Politico appears to have found its perfect owner:
Axel Springer SE plans to eventually put Politico’s content behind a paywall and immediately boost the political-news publisher’s head count by more than 10% once the German conglomerate’s $1 billion deal to buy the company closes, expected next week.
Axel Springer Chief Executive Mathias Döpfner said in an interview he expects to hire 100 people across the company’s management and editorial staff, which currently numbers 900 in the U.S. and Europe. He also laid out tentative plans for an international push—including intentions to publish in several different languages.
Mr. Döpfner said he plans to grow Politico’s footprint both in the U.S. and overseas by introducing new industry-focused products and services and by broadening the scope of coverage. He said he expects Politico’s main news offerings, now free, to go behind a paywall in the medium term.
He also said he expects Politico staffers to adhere to Axel Springer-wide guiding principles that have raised controversy at times at its German properties—though they won’t be required to sign a written commitment to the principles like employees in Germany. The principles include support for a united Europe, Israel’s right to exist and a free-market economy, among others.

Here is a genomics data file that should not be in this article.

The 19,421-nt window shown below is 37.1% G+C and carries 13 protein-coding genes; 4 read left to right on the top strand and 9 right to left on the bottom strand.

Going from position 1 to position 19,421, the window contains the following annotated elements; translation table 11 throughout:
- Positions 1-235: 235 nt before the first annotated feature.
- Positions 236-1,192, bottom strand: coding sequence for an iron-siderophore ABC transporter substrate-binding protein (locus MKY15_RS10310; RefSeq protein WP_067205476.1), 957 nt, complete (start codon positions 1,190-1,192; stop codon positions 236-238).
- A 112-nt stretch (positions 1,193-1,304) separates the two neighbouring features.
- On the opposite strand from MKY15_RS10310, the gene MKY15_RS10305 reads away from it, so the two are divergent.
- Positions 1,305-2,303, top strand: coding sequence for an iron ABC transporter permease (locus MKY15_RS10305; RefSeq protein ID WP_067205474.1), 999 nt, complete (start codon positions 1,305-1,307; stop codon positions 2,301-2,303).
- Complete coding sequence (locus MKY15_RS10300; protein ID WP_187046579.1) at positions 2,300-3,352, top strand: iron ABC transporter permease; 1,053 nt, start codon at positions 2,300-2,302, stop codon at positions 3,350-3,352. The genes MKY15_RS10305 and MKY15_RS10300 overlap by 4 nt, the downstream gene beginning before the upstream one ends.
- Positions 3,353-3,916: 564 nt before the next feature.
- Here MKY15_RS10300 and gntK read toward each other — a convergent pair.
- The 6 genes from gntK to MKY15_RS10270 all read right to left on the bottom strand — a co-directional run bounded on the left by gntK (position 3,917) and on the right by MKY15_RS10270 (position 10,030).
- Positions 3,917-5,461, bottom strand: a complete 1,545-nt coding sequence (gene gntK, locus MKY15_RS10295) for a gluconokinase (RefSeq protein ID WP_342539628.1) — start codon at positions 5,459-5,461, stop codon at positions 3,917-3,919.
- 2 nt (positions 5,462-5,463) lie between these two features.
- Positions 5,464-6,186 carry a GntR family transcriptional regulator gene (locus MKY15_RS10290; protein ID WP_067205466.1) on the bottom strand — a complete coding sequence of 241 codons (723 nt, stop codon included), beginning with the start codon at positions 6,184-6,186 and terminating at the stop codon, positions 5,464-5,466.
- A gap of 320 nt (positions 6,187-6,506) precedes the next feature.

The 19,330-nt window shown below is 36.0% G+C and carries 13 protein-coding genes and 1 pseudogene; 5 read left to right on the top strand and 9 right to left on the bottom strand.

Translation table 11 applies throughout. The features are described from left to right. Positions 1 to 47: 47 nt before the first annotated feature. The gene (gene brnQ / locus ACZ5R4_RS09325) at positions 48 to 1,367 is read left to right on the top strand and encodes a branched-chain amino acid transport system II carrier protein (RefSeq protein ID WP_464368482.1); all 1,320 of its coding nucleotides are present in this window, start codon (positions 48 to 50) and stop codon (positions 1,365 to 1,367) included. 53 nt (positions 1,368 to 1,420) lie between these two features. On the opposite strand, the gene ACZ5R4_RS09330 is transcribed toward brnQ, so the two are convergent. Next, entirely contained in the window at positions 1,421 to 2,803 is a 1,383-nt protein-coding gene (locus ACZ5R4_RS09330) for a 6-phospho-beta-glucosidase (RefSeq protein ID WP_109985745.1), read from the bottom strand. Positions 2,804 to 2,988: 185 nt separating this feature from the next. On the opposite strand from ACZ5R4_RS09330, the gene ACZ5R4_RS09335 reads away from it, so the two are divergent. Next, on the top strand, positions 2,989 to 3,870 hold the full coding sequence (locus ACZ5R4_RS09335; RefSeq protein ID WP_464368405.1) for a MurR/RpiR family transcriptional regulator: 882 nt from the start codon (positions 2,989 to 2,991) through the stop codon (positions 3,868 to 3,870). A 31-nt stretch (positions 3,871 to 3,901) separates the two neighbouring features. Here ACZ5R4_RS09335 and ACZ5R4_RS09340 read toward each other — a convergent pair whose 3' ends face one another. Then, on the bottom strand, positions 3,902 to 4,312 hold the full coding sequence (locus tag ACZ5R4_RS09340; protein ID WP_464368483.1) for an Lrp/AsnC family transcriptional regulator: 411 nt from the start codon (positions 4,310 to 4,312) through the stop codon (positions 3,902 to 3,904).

“These values are like a constitution, they apply to every employee of our company,” Mr. Döpfner said. People with a fundamental problem with any of these principles “should not work for Axel Springer, very clearly,” he said.
Mr. Döpfner said he expects Politico and Axel Springer’s other U.S. titles will embody his vision of unbiased, nonpartisan reporting, versus activist journalism, which, he said, is enhancing societal polarization in the U.S. and elsewhere.
It’s not activist journalism if the publisher agrees with it!
Of course, much Politico content can’t be put behind a paywall soon enough. Take this snarky attack on Pete Buttegeig for taking paternity leave and the even more ridiculous attempts to defend it, please:
If POLITICO wrote “Buttigieg is taking paid leave to spend time with his newborn children” and people criticized you for it, I would defend you. But instead POLITICO wrote that Buttigieg was “MIA,” “lying low,” “absent.”
Your critics aren’t the ones whose knees are jerking. pic.twitter.com/eJeT3gkS55— Jamison Foser (@jamisonfoser) October 15, 2021
Playbook just meant “MIA” in a strictly non-pejorative sense it has never been used in before. CHECKMATE LIBS!